First, it doesn’t mean that you throw away the idea of using a chatbot or implementing AI into your sales flow. But you have to be careful to use AI the right way. A chatbot, for example, can be equipped with the right information to help guide users to what they need. In some cases, that might be a simple resource. In other cases, you must ensure that the chatbot connects your customers to a real person.
The interaction with a chatbot should remain short, seamless, and not the focus of the customer service experience.
When you misuse AI, you can damage the human factor of your business. Before implementing chatbots and other AI solutions, be sure to do it with a detailed strategy backed by strong data and analytics.
Consider how your customers will flow through the system — ensuring they do not feel stuck interacting with a machine. Always ensure the option to reach a real, live person remains available.
Tying all channels together, make sure your overarching marketing strategy includes a focus on humanizing your business. From the way you run your social media accounts, to building your website, to how you market your business locally, look for opportunities to enhance the human side of your brand in all you do.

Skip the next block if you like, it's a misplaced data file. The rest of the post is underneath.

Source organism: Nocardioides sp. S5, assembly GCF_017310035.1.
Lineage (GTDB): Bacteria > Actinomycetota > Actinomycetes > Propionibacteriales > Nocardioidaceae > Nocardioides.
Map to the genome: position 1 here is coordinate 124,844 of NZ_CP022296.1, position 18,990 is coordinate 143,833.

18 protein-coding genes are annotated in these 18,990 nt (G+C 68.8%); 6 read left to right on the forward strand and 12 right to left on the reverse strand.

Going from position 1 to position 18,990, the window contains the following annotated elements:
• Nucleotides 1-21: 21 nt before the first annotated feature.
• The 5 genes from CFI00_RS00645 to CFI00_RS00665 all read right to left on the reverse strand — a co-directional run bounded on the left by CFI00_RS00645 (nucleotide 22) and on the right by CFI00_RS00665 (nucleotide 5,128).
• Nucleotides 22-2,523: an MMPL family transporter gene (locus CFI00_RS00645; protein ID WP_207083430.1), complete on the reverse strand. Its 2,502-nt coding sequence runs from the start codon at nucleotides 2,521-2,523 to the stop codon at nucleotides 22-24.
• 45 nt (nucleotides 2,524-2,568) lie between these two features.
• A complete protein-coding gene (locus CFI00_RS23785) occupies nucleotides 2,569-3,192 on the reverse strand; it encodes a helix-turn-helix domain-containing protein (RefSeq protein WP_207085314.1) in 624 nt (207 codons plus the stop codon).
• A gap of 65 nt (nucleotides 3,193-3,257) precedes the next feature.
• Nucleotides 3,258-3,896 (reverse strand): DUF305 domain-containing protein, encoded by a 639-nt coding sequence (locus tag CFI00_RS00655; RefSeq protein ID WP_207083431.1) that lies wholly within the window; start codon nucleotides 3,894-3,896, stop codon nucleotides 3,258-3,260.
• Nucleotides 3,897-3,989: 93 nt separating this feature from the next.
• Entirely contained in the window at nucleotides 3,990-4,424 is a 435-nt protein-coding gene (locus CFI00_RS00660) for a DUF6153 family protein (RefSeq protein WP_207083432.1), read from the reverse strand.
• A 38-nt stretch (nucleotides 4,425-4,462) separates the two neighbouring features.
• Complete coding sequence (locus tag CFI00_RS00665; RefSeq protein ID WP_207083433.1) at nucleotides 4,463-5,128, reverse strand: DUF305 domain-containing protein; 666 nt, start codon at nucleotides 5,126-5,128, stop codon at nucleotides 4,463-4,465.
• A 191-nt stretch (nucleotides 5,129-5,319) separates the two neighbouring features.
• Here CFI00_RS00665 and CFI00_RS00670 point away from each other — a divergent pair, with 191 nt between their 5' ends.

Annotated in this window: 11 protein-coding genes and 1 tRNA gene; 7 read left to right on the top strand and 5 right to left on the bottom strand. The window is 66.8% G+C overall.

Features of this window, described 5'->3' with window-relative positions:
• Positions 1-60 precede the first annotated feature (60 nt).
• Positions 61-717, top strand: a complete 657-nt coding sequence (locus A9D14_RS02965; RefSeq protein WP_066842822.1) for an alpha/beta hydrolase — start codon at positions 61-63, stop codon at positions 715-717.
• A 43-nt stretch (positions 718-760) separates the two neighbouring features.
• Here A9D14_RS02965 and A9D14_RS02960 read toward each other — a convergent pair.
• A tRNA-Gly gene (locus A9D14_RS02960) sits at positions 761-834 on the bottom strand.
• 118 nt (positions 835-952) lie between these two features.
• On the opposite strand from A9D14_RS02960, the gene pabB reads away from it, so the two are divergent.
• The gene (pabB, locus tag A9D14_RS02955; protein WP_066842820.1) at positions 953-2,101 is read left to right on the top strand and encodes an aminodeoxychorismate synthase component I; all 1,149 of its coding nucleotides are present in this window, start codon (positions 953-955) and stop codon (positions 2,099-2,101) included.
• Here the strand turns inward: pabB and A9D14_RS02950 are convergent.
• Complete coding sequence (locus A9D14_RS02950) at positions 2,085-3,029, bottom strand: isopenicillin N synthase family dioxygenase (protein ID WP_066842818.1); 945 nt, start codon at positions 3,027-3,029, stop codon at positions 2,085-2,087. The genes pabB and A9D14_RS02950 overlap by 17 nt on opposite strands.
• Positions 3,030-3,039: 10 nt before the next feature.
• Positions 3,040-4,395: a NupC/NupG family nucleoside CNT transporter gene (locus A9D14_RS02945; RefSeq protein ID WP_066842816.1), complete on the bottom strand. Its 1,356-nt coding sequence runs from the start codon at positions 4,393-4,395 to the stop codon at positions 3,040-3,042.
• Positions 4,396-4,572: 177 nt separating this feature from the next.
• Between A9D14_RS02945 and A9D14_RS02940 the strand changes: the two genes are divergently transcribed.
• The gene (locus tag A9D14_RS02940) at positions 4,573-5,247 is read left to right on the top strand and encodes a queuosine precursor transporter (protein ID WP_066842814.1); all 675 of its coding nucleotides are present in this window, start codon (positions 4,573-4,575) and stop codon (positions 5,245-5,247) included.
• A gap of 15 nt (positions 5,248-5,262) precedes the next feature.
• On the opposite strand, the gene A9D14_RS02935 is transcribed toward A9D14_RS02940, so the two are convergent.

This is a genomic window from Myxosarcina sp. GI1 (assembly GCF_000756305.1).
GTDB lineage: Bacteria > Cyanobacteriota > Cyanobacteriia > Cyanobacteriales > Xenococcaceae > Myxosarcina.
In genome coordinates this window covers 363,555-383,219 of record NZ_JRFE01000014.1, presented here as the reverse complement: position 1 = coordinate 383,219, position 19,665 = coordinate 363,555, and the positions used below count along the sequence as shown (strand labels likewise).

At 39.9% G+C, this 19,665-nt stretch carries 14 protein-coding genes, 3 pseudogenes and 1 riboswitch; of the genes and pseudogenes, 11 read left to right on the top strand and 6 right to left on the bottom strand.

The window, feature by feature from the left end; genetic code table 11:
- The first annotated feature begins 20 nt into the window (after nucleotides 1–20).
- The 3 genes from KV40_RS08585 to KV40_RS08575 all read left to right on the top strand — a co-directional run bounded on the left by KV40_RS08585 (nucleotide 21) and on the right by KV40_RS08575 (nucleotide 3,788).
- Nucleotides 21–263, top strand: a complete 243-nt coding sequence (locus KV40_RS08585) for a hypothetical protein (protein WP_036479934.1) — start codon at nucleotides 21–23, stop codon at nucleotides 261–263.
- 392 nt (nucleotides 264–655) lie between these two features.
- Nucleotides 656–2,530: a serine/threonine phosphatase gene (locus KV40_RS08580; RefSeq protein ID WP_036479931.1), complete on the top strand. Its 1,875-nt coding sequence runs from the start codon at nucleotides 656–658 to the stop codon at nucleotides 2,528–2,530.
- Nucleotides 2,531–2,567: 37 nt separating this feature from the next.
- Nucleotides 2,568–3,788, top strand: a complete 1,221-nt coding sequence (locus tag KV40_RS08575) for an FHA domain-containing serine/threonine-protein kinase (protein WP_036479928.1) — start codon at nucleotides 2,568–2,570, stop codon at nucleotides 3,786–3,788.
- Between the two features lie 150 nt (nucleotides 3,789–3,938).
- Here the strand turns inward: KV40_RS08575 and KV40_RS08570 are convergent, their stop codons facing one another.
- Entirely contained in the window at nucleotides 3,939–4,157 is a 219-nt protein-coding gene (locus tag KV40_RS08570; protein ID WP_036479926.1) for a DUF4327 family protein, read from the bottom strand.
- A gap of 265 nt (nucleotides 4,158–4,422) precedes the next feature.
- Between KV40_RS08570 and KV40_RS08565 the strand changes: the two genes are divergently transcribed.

Ultimately, adding a human element to your marketing strategy and your brand helps improve trust. People inherently will trust a business they personalize with more so than a business they view as stiff and impersonal.
Not only that, but over time, people will start to identify their personality traits with your company. This, in turn, makes choosing your brand become a natural and intuitive action.
From companies such as Wendy’s that use Twitter to build a national persona, to small businesses that showcase their employees, it remains critical for businesses in our digital era to add a human element to their brand — even while embracing a digital presence.
At J&L Marketing, we can assist you as you build out a targeted marketing strategy. Using the right data, we can help you humanize your business as you market your products and/or services. After all, at J&L Marketing, we too, represent a business with real live faces behind everything we do.
We understand just how difficult it can be to remain personable and humanized in an increasingly digital and remote world. We will work with you to showcase the best of your brand while driving the highest marketing reach possible.
Reach out to us today to talk about building a human-driven marketing strategy.